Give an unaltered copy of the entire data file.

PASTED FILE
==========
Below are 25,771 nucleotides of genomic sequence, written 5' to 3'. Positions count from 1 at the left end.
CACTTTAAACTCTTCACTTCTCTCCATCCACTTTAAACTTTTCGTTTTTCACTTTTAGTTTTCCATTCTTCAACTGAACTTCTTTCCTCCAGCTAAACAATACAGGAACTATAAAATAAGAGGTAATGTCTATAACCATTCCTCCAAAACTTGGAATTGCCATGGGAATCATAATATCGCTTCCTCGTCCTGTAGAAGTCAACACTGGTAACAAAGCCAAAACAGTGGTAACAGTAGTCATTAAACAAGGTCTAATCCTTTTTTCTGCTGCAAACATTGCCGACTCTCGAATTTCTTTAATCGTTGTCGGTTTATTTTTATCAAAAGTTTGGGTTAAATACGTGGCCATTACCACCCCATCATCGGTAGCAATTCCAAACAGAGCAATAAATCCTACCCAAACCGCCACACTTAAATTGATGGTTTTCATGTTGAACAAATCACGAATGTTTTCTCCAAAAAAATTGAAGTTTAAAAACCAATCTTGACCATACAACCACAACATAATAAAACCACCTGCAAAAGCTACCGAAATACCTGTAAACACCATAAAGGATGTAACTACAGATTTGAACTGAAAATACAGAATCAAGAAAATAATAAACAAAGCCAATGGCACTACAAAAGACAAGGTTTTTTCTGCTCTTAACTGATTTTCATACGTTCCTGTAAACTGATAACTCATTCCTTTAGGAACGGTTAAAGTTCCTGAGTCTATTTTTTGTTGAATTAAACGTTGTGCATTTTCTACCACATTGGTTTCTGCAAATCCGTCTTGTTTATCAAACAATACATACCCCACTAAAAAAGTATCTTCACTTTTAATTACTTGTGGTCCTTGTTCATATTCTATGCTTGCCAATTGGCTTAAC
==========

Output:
Below are 25,771 nucleotides of genomic sequence, written 5' to 3'. Positions count from 1 at the left end.
CACTTTAAACTCTTCACTTCTCTCCATCCACTTTAAACTTTTCGTTTTTCACTTTTAGTTTTCCATTCTTCAACTGAACTTCTTTCCTCCAGCTAAACAATACAGGAACTATAAAATAAGAGGTAATGTCTATAACCATTCCTCCAAAACTTGGAATTGCCATGGGAATCATAATATCGCTTCCTCGTCCTGTAGAAGTCAACACTGGTAACAAAGCCAAAACAGTGGTAACAGTAGTCATTAAACAAGGTCTAATCCTTTTTTCTGCTGCAAACATTGCCGACTCTCGAATTTCTTTAATCGTTGTCGGTTTATTTTTATCAAAAGTTTGGGTTAAATACGTGGCCATTACCACCCCATCATCGGTAGCAATTCCAAACAGAGCAATAAATCCTACCCAAACCGCCACACTTAAATTGATGGTTTTCATGTTGAACAAATCACGAATGTTTTCTCCAAAAAAATTGAAGTTTAAAAACCAATCTTGACCATACAACCACAACATAATAAAACCACCTGCAAAAGCTACCGAAATACCTGTAAACACCATAAAGGATGTAACTACAGATTTGAACTGAAAATACAGAATCAAGAAAATAATAAACAAAGCCAATGGCACTACAAAAGACAAGGTTTTTTCTGCTCTTAACTGATTTTCATACGTTCCTGTAAACTGATAACTCATTCCTTTAGGAACGGTTAAAGTTCCTGAGTCTATTTTTTGTTGAATTAAACGTTGTGCATTTTCTACCACATTGGTTTCTGCAAATCCGTCTTGTTTATCAAACAATACATACCCCACTAAAAAAGTATCTTCACTTTTAATTACTTGTGGTCCTTGTTCATATTCTATGCTTGCCAATTGGCTTAAC